s0 = uint32(sbox0[t0>>24])<<24 | uint32(sbox0[t1>>16&0xff])<<16 | uint32(sbox0[t2>>8&0xff])<<8 | uint32(sbox0[t3&0xff])
s1 = uint32(sbox0[t1>>24])<<24 | uint32(sbox0[t2>>16&0xff])<<16 | uint32(sbox0[t3>>8&0xff])<<8 | uint32(sbox0[t0&0xff])
s2 = uint32(sbox0[t2>>24])<<24 | uint32(sbox0[t3>>16&0xff])<<16 | uint32(sbox0[t0>>8&0xff])<<8 | uint32(sbox0[t1&0xff])
s3 = uint32(sbox0[t3>>24])<<24 | uint32(sbox0[t0>>16&0xff])<<16 | uint32(sbox0[t1>>8&0xff])<<8 | uint32(sbox0[t2&0xff])
s0 ^= xk[k+0]
s1 ^= xk[k+1]
s2 ^= xk[k+2]
s3 ^= xk[k+3]
_ = dst[15] // early bounds check
binary.BigEndian.PutUint32(dst[0:4], s0)
binary.BigEndian.PutUint32(dst[4:8], s1)
binary.BigEndian.PutUint32(dst[8:12], s2)
binary.BigEndian.PutUint32(dst[12:16], s3)
}
```

Don’t be afraid of it. We’ll focus on the significant parts.

The input (means plaintext) to a single block is 16-bytes as we can see above. The input is first divided into four lines, separated by four bytes.

```
s0 := binary.BigEndian.Uint32(src[0:4])
s1 := binary.BigEndian.Uint32(src[4:8])
s2 := binary.BigEndian.Uint32(src[8:12])
s3 := binary.BigEndian.Uint32(src[12:16])
```

This illustrates how the input is handled in the AES encryption process. It is definitely the key to understand to keep this format in mind.

And the next part which is something iterating, is the most core implementation.

```
// Middle rounds shuffle using tables.
// Number of rounds is set by length of expanded key.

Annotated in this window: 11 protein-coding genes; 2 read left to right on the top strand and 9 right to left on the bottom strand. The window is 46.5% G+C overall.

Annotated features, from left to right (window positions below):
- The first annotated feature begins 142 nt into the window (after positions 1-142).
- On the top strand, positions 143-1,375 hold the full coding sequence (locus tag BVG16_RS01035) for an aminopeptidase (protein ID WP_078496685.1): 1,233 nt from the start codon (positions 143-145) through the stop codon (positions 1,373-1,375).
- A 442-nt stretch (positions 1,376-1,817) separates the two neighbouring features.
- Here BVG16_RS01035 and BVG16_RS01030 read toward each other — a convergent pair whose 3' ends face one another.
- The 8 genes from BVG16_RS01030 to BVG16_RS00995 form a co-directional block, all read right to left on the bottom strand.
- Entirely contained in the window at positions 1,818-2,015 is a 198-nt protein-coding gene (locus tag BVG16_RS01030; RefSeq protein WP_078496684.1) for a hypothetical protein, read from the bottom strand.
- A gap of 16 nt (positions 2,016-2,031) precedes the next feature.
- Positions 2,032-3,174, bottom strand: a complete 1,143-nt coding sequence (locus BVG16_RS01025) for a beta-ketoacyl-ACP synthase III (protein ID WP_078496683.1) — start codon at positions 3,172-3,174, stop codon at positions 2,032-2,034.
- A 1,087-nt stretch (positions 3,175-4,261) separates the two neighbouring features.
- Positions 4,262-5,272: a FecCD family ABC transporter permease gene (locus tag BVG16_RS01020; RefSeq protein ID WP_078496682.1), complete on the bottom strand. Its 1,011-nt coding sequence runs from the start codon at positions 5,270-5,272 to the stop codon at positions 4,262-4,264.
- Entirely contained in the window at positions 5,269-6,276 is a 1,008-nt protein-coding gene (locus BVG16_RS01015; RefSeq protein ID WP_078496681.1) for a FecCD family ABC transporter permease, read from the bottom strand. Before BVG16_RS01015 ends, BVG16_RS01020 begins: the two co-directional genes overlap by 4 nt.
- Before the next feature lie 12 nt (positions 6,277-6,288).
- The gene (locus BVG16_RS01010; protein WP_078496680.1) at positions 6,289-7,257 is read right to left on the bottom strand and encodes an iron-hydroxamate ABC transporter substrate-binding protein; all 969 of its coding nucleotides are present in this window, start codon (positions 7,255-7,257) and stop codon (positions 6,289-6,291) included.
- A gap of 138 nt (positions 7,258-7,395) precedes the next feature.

nr := len(xk)/4 - 2 // - 2: one above, one more below
k := 4
var t0, t1, t2, t3 uint32
for r := 0; r < nr; r++ {
t0 = xk[k+0] ^ te0[uint8(s0>>24)] ^ te1[uint8(s1>>16)] ^ te2[uint8(s2>>8)] ^ te3[uint8(s3)]
t1 = xk[k+1] ^ te0[uint8(s1>>24)] ^ te1[uint8(s2>>16)] ^ te2[uint8(s3>>8)] ^ te3[uint8(s0)]
t2 = xk[k+2] ^ te0[uint8(s2>>24)] ^ te1[uint8(s3>>16)] ^ te2[uint8(s0>>8)] ^ te3[uint8(s1)]
t3 = xk[k+3] ^ te0[uint8(s3>>24)] ^ te1[uint8(s0>>16)] ^ te2[uint8(s1>>8)] ^ te3[uint8(s2)]
k += 4
s0, s1, s2, s3 = t0, t1, t2, t3
}
```

Rijndael encrypts a block by repeating a process called a round. In a round, there are four processes: SubBytes, ShiftRows, MixColumns, and AddRoundKey. As commented out in the snippet, the number of rounds depends on the key length.

### SubBytes

The conversion is done 1-byte at a time based on a conversion table called S-box which has 256 values.
Below illustrates to perform `sbox[s0[1]]`

well:

Unlike DES, we can see that all bytes have been converted at this point. This post doesn’t cover AES’s S-Box as it is mentioned in many places and much better than I could do.

### ShiftRows

The next step is to process the rows that are grouped into 4-byte units and shifted regularly to the left. The number of bytes to be shifted depends on the line, as shown below:

### MixColumns

In the previous step, it dealt with rows, but the next is to process the bytes in columns.

It involves multiplication operations in a finite field, hence this step is a bit tough to describe. See Wikipedia for more details.

### AddRoundKey

Finally, it XORs the output of MixColumns with the round key. The following figure shows the execution of `s0[1] ^ xk[4]`

(the `^`

denotes an XOR operation in Go).

## Bottom Line

While this post has only shown you the encryption process, these processes are fully reversible with an Inverse MixColumns, ShiftRows, SubBytes. How beautiful! I’ll keep reading the implementation to deepen my understanding of cryptography.